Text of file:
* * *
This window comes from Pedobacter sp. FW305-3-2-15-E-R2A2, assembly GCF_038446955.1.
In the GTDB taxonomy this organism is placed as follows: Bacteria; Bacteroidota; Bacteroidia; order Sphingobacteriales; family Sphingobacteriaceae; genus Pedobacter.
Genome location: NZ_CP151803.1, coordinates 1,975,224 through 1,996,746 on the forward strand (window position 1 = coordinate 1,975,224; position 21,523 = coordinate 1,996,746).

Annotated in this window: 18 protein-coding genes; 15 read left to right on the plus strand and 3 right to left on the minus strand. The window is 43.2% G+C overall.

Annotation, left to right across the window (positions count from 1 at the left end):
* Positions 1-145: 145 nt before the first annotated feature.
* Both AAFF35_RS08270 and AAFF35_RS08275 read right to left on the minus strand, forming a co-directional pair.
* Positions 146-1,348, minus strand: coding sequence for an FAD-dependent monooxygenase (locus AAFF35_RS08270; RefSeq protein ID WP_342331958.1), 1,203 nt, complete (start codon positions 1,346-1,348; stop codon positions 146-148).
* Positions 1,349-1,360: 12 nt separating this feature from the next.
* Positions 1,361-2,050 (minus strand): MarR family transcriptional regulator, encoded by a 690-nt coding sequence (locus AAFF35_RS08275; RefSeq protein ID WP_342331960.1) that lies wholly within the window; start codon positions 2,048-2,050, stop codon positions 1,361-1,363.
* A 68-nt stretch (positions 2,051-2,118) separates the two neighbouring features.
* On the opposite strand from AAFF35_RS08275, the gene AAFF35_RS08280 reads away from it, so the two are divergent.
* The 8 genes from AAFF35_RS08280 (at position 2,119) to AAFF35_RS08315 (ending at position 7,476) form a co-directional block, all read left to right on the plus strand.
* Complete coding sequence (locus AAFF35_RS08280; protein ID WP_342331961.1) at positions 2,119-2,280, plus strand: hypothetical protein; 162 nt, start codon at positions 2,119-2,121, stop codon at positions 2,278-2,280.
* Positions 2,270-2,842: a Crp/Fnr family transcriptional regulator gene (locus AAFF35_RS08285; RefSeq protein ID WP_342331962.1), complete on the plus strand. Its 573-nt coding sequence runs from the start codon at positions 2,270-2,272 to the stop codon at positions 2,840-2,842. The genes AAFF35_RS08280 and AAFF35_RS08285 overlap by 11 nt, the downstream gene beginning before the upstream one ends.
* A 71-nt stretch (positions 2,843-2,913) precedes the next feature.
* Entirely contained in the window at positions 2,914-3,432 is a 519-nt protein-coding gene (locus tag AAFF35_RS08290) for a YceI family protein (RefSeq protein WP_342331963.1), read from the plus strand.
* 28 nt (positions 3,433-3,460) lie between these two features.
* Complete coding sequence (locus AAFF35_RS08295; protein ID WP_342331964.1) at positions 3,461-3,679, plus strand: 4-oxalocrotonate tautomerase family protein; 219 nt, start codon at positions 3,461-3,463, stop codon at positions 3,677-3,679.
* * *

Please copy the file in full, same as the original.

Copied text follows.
This window comes from Pedobacter sp. FW305-3-2-15-E-R2A2, assembly GCF_038446955.1.
In the GTDB taxonomy this organism is placed as follows: Bacteria; Bacteroidota; Bacteroidia; order Sphingobacteriales; family Sphingobacteriaceae; genus Pedobacter.
Genome location: NZ_CP151803.1, coordinates 1,975,224 through 1,996,746 on the forward strand (window position 1 = coordinate 1,975,224; position 21,523 = coordinate 1,996,746).

Annotated in this window: 18 protein-coding genes; 15 read left to right on the plus strand and 3 right to left on the minus strand. The window is 43.2% G+C overall.

Annotation, left to right across the window (positions count from 1 at the left end):
* Positions 1-145: 145 nt before the first annotated feature.
* Both AAFF35_RS08270 and AAFF35_RS08275 read right to left on the minus strand, forming a co-directional pair.
* Positions 146-1,348, minus strand: coding sequence for an FAD-dependent monooxygenase (locus AAFF35_RS08270; RefSeq protein ID WP_342331958.1), 1,203 nt, complete (start codon positions 1,346-1,348; stop codon positions 146-148).
* Positions 1,349-1,360: 12 nt separating this feature from the next.
* Positions 1,361-2,050 (minus strand): MarR family transcriptional regulator, encoded by a 690-nt coding sequence (locus AAFF35_RS08275; RefSeq protein ID WP_342331960.1) that lies wholly within the window; start codon positions 2,048-2,050, stop codon positions 1,361-1,363.
* A 68-nt stretch (positions 2,051-2,118) separates the two neighbouring features.
* On the opposite strand from AAFF35_RS08275, the gene AAFF35_RS08280 reads away from it, so the two are divergent.
* The 8 genes from AAFF35_RS08280 (at position 2,119) to AAFF35_RS08315 (ending at position 7,476) form a co-directional block, all read left to right on the plus strand.
* Complete coding sequence (locus AAFF35_RS08280; protein ID WP_342331961.1) at positions 2,119-2,280, plus strand: hypothetical protein; 162 nt, start codon at positions 2,119-2,121, stop codon at positions 2,278-2,280.
* Positions 2,270-2,842: a Crp/Fnr family transcriptional regulator gene (locus AAFF35_RS08285; RefSeq protein ID WP_342331962.1), complete on the plus strand. Its 573-nt coding sequence runs from the start codon at positions 2,270-2,272 to the stop codon at positions 2,840-2,842. The genes AAFF35_RS08280 and AAFF35_RS08285 overlap by 11 nt, the downstream gene beginning before the upstream one ends.
* A 71-nt stretch (positions 2,843-2,913) precedes the next feature.
* Entirely contained in the window at positions 2,914-3,432 is a 519-nt protein-coding gene (locus tag AAFF35_RS08290) for a YceI family protein (RefSeq protein WP_342331963.1), read from the plus strand.
* 28 nt (positions 3,433-3,460) lie between these two features.
* Complete coding sequence (locus AAFF35_RS08295; protein ID WP_342331964.1) at positions 3,461-3,679, plus strand: 4-oxalocrotonate tautomerase family protein; 219 nt, start codon at positions 3,461-3,463, stop codon at positions 3,677-3,679.